by Stephan Popa
What We Accomplished
On June 1, the Queens Community Board 11 received a letter from MTA New York City Transit containing the MTA’s response to the Little Neck LiNk campaign. I am elated to reveal that the Little Neck LiNk proposal, through the efforts of the Community Board, the Eastern Queens Greenway, and, most importantly, all of you who have voiced your support for the proposal and signed the change.org petition, has inspired improvements for the current Q36 bus service. The changes come in both scheduling and bus stop placement at the Little Neck LIRR station. Though the Q46 will not be extended, these improvements mark a victory in having the MTA respond to community needs, especially in the wake of their Bus Plan.
What We Know
The Little Neck Terminal and Bus Stop Alterations
Little Neck LiNk originally calls for a reversal of the Little Neck Terminal, so the bus turns on 40 Avenue as opposed to 41 Avenue. Bus stops were to be moved across the street to accommodate the new LiNk route, and the bus would terminate on 40 Avenue immediately after turning. The MTA states that it will grant the change of terminal direction and, in the spirit of bus stop balancing, combine the 40 and 41 Avenue bus stops into one stop. According to the letter from MTA Government and Community Relations, “We also plan to return several parking spots to the community by consolidating the existing bus stops on 41st Avenue and 40th Avenue into one location on the east curb of Little Neck Parkway south of 40th Avenue.” This bus stop would be located on the same side of the street as the LIRR Station, a path that no longer requires crossing Little Neck Parkway, increasing the safety of commuters considerably. The path would also make backed-up traffic on Little Neck Parkway blocking a turn onto 40th Avenue a non-issue.
Schedule Modifications and “Train Tethering”
The MTA has also committed to prioritizing the LIRR-Q36 connection in schedule revisions for the Q36 Little Neck branch. Exact details have not been fleshed out yet, but the information provided in the letter clues in to two breakthrough changes that will make the Q36 a significantly more viable commute option: “Second, the Q36 weekday service will be adjusted to improve connections between buses and LIRR trains. For example, the first bus to Little Neck will be scheduled to connect with the first AM peak train, and the last bus from Little Neck will be scheduled to connect with the last PM peak train, even if that train is to be delayed.” This hints at two things: (1) an increase of Q36 operating hours to accommodate all LIRR peak trains, which means an approximately 5:30AM-8:30PM operating schedule, and (2) a requirement that a bus that is supposed to connect to a peak PM LIRR train must wait at the terminal stop until the train has arrived and all its passengers that need the Q36 are able to get on the bus, a practice I have dubbed “train tethering.” Given the (currently) low frequency of the Q36, the practice of “train tethering” will greatly increase the confidence commuters place on the Q36.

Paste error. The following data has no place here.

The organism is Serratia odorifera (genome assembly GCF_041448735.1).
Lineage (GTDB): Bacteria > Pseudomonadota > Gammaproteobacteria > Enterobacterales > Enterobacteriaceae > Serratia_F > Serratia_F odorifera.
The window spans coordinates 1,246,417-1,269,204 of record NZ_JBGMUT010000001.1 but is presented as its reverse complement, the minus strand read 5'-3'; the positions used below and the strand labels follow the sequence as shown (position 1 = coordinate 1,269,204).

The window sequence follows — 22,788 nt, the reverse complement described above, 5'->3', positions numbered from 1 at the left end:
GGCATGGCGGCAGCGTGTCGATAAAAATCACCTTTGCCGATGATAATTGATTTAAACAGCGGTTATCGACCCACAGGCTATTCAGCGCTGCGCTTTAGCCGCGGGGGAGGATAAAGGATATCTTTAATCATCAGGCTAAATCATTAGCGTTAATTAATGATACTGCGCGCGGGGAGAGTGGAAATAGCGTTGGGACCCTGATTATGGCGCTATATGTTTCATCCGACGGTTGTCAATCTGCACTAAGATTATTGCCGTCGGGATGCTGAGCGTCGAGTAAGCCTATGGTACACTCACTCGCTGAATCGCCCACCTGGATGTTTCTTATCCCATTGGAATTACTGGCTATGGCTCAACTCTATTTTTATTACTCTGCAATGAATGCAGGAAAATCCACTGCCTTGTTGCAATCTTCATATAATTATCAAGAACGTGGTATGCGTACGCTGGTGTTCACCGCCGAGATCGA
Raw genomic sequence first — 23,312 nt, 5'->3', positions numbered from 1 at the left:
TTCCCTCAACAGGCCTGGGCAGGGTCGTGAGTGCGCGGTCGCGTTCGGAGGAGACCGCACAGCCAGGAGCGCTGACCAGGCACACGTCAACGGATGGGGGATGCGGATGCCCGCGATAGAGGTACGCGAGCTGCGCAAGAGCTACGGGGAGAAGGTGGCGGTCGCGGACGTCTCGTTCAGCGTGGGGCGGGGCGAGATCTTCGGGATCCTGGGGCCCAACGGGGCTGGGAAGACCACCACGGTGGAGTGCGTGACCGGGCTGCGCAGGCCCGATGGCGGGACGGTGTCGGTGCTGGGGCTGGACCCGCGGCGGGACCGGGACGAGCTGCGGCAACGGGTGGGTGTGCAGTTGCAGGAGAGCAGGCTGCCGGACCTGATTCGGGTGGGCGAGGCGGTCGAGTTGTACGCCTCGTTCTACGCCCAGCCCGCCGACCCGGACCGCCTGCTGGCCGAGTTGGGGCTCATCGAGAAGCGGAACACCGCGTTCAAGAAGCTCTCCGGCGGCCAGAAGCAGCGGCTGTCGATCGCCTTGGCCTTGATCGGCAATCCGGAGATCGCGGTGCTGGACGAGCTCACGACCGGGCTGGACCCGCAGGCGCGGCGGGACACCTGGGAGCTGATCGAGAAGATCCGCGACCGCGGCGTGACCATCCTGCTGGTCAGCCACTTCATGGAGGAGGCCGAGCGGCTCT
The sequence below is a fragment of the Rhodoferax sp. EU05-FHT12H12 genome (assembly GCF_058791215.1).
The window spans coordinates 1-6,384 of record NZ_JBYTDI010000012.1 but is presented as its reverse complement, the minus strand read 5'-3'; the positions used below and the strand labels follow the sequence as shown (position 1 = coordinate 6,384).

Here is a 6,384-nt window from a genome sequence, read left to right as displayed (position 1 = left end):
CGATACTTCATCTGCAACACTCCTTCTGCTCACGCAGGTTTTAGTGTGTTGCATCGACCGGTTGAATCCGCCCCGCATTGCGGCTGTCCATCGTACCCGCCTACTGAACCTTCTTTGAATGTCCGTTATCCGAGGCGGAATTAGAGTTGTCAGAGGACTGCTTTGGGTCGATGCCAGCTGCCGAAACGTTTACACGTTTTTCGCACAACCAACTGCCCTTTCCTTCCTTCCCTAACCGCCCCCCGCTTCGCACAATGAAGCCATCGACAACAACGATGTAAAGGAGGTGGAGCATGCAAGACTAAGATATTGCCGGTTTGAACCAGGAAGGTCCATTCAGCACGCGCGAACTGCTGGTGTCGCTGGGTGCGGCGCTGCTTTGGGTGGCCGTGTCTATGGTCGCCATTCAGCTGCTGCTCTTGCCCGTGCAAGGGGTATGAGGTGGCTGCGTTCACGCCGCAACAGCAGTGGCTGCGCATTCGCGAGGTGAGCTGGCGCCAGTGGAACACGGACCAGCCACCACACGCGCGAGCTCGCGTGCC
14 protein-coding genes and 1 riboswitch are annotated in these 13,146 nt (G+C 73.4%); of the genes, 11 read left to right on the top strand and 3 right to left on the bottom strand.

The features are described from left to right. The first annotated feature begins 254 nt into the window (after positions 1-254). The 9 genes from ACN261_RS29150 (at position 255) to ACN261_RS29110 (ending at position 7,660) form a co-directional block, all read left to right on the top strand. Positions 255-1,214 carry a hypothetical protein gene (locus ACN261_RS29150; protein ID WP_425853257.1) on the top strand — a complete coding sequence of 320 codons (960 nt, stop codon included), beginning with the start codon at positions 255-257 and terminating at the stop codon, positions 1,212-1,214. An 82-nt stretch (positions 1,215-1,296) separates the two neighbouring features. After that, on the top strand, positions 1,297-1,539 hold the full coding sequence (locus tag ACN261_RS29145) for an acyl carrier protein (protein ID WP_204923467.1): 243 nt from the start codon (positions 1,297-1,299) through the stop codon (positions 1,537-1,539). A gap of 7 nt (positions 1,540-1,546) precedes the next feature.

What We Don’t Know Yet
In a separate series of email correspondence between myself and Simone Price, the Assistant Director of Government and Community Relations, I found out that this plan will be fleshed out at the MTA June Board meeting, and that further details on implementation will be revealed to us in early July. This includes the implementation date of the proposals and the frequency of Q36 service after they are enacted (whether it be one bus per thirty minutes or one bus per LIRR train), as well as a confirmation of the improvements mentioned in the original letter. As soon as I get the details, a follow-up article will be posted on the EQGW website, along with LiNk’s next steps.
Where We Go From Here
The spirit of the original LiNk proposal was to find a way to increase service with the limitations the MTA’s current network imposed on us. This was an era before the Bus Plan, where existing routes had to be kept, connections in Jamaica had to be honored, and where reviving Q79 service as a standalone route was out of the question. Looking at the goals of both the MTA and the Bus Turnaround Coalition in reviving the struggling MTA Bus Network, the rejection of the Q46 extension is understandable; what we can do with the opportunity of the Bus Plan is far greater than what I previously assumed. As the details of LiNk’s current implementation surface from the MTA, I will be redesigning what LiNk as a bus route will look like post-Bus Plan. We, as a community, have indeed achieved a victory here, but the LiNk campaign is far from over. With this new opportunity, I will be able to factor in critique given to me regarding LiNk’s original design as well as attempts to modify the old Q79 prior to its demise to formulate a brand new Little Neck LiNk, one that can directly serve our communities in a way the limitations of the current network could not.
Thank you once again so much for your support. If you would like to view the letter from the MTA, you can do so below. You can also reach out to me with any questions at email@example.com.